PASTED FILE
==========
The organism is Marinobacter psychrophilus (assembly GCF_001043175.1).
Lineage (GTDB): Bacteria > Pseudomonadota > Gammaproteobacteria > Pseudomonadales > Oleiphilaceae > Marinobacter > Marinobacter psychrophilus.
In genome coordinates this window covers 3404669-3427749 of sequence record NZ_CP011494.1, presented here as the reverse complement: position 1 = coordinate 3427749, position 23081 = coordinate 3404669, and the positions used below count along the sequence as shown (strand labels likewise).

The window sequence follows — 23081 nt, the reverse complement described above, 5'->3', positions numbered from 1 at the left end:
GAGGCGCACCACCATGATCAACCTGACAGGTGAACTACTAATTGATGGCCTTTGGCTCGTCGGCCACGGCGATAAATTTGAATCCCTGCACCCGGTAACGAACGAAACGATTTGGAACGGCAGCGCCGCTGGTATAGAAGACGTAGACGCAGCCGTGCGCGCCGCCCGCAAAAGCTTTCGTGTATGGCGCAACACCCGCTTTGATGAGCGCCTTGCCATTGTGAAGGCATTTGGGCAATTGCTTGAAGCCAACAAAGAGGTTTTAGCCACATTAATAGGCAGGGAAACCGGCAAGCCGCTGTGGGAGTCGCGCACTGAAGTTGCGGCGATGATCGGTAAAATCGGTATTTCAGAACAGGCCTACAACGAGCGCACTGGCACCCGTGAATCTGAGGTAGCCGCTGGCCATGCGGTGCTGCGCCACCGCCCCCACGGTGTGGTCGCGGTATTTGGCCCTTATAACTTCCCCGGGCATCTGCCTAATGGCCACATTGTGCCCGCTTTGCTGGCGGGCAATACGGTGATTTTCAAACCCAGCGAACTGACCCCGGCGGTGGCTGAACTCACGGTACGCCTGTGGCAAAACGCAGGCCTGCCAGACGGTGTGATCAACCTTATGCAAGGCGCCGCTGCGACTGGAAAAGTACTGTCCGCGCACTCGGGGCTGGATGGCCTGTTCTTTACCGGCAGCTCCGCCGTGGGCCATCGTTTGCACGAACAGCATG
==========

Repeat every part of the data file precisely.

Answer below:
The organism is Marinobacter psychrophilus (assembly GCF_001043175.1).
Lineage (GTDB): Bacteria > Pseudomonadota > Gammaproteobacteria > Pseudomonadales > Oleiphilaceae > Marinobacter > Marinobacter psychrophilus.
In genome coordinates this window covers 3404669-3427749 of sequence record NZ_CP011494.1, presented here as the reverse complement: position 1 = coordinate 3427749, position 23081 = coordinate 3404669, and the positions used below count along the sequence as shown (strand labels likewise).

The window sequence follows — 23081 nt, the reverse complement described above, 5'->3', positions numbered from 1 at the left end:
GAGGCGCACCACCATGATCAACCTGACAGGTGAACTACTAATTGATGGCCTTTGGCTCGTCGGCCACGGCGATAAATTTGAATCCCTGCACCCGGTAACGAACGAAACGATTTGGAACGGCAGCGCCGCTGGTATAGAAGACGTAGACGCAGCCGTGCGCGCCGCCCGCAAAAGCTTTCGTGTATGGCGCAACACCCGCTTTGATGAGCGCCTTGCCATTGTGAAGGCATTTGGGCAATTGCTTGAAGCCAACAAAGAGGTTTTAGCCACATTAATAGGCAGGGAAACCGGCAAGCCGCTGTGGGAGTCGCGCACTGAAGTTGCGGCGATGATCGGTAAAATCGGTATTTCAGAACAGGCCTACAACGAGCGCACTGGCACCCGTGAATCTGAGGTAGCCGCTGGCCATGCGGTGCTGCGCCACCGCCCCCACGGTGTGGTCGCGGTATTTGGCCCTTATAACTTCCCCGGGCATCTGCCTAATGGCCACATTGTGCCCGCTTTGCTGGCGGGCAATACGGTGATTTTCAAACCCAGCGAACTGACCCCGGCGGTGGCTGAACTCACGGTACGCCTGTGGCAAAACGCAGGCCTGCCAGACGGTGTGATCAACCTTATGCAAGGCGCCGCTGCGACTGGAAAAGTACTGTCCGCGCACTCGGGGCTGGATGGCCTGTTCTTTACCGGCAGCTCCGCCGTGGGCCATCGTTTGCACGAACAGCATG